It looks like you're using an Ad Blocker.
Please white-list or disable AboveTopSecret.com in your ad-blocking tool.
Some features of ATS will be disabled while you continue to use an ad-blocker.
(visit the link for the full news article)
Though he supports offshore drilling, Florida House Speaker Marco Rubio (R) “challenged Gov. Charlie Crist and John McCain’s implication that drilling could lower gas prices anytime soon.” Rubio told the Miami Herald today that Crist and McCain are making a “disingenuous” and “flawed” argument:
“For anyone to represent that someone drilling off the coast in Florida is going to lower gas prices here or anywhere in this country is disingenuous and a flawed argument..."
"Oil drilling could take 10 years before any oil is pulled out of the ground, and there are a large number of leases held by oil companies that are not being exploited now. We can't say we need more until we've exploited those.'' LINK 2
Combined, oil and gas companies hold leases to nearly 68 million acres
of federal land and waters that they are not producing oil and gas (Figure 4).
Oil and gas companies would not buy leases to this land without believing oil
and gas can be produced there, yet these same companies are not producing
oil or gas from these areas already under their control.
If we extrapolate from today=s production rates on federal land and
waters, we can estimate that the 68 million acres of leased but currently
inactive federal land and waters could produce an additional 4.8 million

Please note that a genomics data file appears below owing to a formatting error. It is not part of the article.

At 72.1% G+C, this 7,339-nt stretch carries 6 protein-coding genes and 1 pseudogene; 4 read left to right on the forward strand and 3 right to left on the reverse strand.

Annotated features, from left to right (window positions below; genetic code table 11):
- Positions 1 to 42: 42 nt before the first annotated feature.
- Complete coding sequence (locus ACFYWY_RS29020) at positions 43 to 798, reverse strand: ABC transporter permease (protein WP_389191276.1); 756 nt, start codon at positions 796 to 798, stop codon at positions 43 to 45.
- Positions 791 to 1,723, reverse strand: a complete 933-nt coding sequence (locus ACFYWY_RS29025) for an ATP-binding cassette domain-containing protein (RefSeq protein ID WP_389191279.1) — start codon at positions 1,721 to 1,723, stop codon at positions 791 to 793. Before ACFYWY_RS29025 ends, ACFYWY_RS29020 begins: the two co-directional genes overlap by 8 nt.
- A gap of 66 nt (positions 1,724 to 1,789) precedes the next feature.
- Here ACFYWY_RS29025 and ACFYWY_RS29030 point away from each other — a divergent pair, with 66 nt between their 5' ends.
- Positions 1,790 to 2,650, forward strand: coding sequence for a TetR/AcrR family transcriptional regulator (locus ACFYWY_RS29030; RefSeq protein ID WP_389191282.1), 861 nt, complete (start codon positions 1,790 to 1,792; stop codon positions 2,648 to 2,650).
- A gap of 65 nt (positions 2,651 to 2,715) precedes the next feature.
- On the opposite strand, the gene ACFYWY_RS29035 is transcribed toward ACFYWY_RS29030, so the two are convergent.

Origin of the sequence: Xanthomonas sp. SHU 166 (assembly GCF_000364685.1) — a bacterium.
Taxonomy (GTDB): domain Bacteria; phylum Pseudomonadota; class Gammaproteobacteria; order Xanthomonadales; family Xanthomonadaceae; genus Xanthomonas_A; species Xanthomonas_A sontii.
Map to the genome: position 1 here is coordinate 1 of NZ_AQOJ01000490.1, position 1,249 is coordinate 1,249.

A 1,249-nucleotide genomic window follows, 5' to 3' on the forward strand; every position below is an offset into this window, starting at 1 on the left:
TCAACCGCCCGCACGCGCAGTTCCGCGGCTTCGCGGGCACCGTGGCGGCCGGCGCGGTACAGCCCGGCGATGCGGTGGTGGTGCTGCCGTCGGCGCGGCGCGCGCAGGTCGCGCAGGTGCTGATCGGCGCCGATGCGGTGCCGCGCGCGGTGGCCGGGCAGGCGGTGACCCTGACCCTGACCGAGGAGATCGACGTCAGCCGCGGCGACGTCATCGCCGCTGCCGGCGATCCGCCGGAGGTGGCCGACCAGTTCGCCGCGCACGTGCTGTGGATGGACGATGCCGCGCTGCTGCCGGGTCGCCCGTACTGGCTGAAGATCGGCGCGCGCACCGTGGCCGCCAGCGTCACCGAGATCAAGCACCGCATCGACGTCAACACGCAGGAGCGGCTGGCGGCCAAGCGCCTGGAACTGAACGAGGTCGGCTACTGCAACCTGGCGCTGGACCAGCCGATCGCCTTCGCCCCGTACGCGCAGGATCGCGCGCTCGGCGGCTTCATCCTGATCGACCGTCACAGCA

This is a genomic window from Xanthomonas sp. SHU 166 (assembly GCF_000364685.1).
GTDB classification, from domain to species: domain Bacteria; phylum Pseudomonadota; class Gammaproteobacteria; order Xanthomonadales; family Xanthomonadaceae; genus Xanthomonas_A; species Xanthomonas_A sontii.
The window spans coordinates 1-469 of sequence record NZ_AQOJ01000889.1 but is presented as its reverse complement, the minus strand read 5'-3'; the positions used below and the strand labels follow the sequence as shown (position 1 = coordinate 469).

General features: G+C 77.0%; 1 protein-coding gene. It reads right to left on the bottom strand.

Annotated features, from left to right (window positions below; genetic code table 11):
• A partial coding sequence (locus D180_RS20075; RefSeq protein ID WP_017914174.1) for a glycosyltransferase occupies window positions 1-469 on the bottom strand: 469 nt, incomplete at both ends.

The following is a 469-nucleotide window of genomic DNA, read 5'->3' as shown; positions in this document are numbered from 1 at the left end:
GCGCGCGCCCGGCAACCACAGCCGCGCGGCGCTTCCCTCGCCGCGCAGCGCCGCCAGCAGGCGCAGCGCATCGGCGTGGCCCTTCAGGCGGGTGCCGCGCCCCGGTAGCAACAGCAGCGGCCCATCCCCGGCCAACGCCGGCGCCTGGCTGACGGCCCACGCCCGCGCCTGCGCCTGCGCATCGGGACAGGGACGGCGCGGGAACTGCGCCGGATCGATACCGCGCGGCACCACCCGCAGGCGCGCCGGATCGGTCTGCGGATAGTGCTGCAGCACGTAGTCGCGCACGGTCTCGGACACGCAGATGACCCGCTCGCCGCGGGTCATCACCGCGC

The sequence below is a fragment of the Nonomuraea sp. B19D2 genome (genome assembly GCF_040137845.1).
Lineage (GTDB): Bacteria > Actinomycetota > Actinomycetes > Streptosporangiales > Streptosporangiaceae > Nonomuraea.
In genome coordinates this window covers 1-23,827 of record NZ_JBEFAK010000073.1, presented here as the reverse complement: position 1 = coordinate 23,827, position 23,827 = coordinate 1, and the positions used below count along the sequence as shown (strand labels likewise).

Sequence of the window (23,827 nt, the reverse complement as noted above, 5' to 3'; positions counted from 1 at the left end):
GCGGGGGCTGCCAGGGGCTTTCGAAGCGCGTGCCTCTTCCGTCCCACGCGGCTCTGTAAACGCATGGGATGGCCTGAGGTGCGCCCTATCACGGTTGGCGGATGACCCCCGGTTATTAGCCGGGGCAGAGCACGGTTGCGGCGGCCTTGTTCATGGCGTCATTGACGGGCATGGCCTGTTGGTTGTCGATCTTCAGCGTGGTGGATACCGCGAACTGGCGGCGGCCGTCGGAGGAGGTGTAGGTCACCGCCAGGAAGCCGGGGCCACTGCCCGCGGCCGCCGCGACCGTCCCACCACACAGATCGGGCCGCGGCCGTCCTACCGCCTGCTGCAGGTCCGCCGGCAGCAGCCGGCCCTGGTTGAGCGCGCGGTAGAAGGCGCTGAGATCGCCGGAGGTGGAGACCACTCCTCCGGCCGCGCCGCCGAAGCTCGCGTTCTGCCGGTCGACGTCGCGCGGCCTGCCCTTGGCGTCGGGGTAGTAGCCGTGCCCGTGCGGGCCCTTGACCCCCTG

barrels of oil and 44.7 billion cubic feet of natural gas each day.
Proponents of drilling in Alaska are most often focused on a 1.5 million
acre area in the 19.2 million acre Arctic National Wildlife Refuge (ANWR).
Established in 1960 and expanded in 1980, ANWR includes a 1.5 million acre
area of the coastal plain known as the A1002 area@ which requires
Congressional authorization before oil drilling may proceed there.
However, in addition to ANWR, there are another nearly 91 million acres
currently open to leasing in the Arctic region of Alaska, including onshore and
offshore lands. Oil and gas companies have leased only 11.8 million of the 91
On the Outer Continental Shelf, 82% of federal natural gas and 79% of
federal oil is located in areas that are currently open for leasing.
Onshore, 62% of oil and 84% of natural gas resources are either fully
accessible under standard lease stipulations designed to protect lands
and wildlife, or will be accessible pending the completion of land-use
planning or environmental reviews.